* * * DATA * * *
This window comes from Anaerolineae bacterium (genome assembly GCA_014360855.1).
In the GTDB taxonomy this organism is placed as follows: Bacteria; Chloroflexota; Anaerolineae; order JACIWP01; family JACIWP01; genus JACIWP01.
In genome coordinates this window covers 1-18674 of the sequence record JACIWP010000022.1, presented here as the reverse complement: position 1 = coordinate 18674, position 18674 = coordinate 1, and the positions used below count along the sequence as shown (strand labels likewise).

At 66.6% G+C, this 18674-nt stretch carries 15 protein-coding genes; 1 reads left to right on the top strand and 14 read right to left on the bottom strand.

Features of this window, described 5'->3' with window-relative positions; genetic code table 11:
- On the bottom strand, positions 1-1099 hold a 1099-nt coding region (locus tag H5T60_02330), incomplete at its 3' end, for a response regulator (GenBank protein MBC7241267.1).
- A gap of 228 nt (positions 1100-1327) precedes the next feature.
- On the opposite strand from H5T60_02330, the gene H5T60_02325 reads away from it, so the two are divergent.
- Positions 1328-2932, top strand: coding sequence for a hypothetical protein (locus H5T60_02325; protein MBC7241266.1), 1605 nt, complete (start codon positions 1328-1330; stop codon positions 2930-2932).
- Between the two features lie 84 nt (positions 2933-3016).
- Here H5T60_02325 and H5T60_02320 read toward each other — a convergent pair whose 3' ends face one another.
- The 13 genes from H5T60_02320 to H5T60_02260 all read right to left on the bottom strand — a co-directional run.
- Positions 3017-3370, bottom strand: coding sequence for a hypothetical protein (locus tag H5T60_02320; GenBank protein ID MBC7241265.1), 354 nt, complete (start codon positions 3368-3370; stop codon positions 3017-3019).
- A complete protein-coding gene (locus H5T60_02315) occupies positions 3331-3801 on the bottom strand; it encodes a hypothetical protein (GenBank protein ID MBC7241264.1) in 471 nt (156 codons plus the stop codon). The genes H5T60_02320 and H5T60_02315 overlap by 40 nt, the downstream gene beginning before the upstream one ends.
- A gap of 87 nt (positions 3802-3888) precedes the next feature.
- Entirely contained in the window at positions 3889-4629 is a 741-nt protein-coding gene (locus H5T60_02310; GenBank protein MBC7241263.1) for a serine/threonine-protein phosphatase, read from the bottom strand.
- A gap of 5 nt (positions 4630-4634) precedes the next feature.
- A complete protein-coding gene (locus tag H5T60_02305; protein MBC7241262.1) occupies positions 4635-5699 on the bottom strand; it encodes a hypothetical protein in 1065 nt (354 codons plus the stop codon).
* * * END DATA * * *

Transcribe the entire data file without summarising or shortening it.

This window comes from Anaerolineae bacterium (genome assembly GCA_014360855.1).
In the GTDB taxonomy this organism is placed as follows: Bacteria; Chloroflexota; Anaerolineae; order JACIWP01; family JACIWP01; genus JACIWP01.
In genome coordinates this window covers 1-18674 of the sequence record JACIWP010000022.1, presented here as the reverse complement: position 1 = coordinate 18674, position 18674 = coordinate 1, and the positions used below count along the sequence as shown (strand labels likewise).

At 66.6% G+C, this 18674-nt stretch carries 15 protein-coding genes; 1 reads left to right on the top strand and 14 read right to left on the bottom strand.

Features of this window, described 5'->3' with window-relative positions; genetic code table 11:
- On the bottom strand, positions 1-1099 hold a 1099-nt coding region (locus tag H5T60_02330), incomplete at its 3' end, for a response regulator (GenBank protein MBC7241267.1).
- A gap of 228 nt (positions 1100-1327) precedes the next feature.
- On the opposite strand from H5T60_02330, the gene H5T60_02325 reads away from it, so the two are divergent.
- Positions 1328-2932, top strand: coding sequence for a hypothetical protein (locus H5T60_02325; protein MBC7241266.1), 1605 nt, complete (start codon positions 1328-1330; stop codon positions 2930-2932).
- Between the two features lie 84 nt (positions 2933-3016).
- Here H5T60_02325 and H5T60_02320 read toward each other — a convergent pair whose 3' ends face one another.
- The 13 genes from H5T60_02320 to H5T60_02260 all read right to left on the bottom strand — a co-directional run.
- Positions 3017-3370, bottom strand: coding sequence for a hypothetical protein (locus tag H5T60_02320; GenBank protein ID MBC7241265.1), 354 nt, complete (start codon positions 3368-3370; stop codon positions 3017-3019).
- A complete protein-coding gene (locus H5T60_02315) occupies positions 3331-3801 on the bottom strand; it encodes a hypothetical protein (GenBank protein ID MBC7241264.1) in 471 nt (156 codons plus the stop codon). The genes H5T60_02320 and H5T60_02315 overlap by 40 nt, the downstream gene beginning before the upstream one ends.
- A gap of 87 nt (positions 3802-3888) precedes the next feature.
- Entirely contained in the window at positions 3889-4629 is a 741-nt protein-coding gene (locus H5T60_02310; GenBank protein MBC7241263.1) for a serine/threonine-protein phosphatase, read from the bottom strand.
- A gap of 5 nt (positions 4630-4634) precedes the next feature.
- A complete protein-coding gene (locus tag H5T60_02305; protein MBC7241262.1) occupies positions 4635-5699 on the bottom strand; it encodes a hypothetical protein in 1065 nt (354 codons plus the stop codon).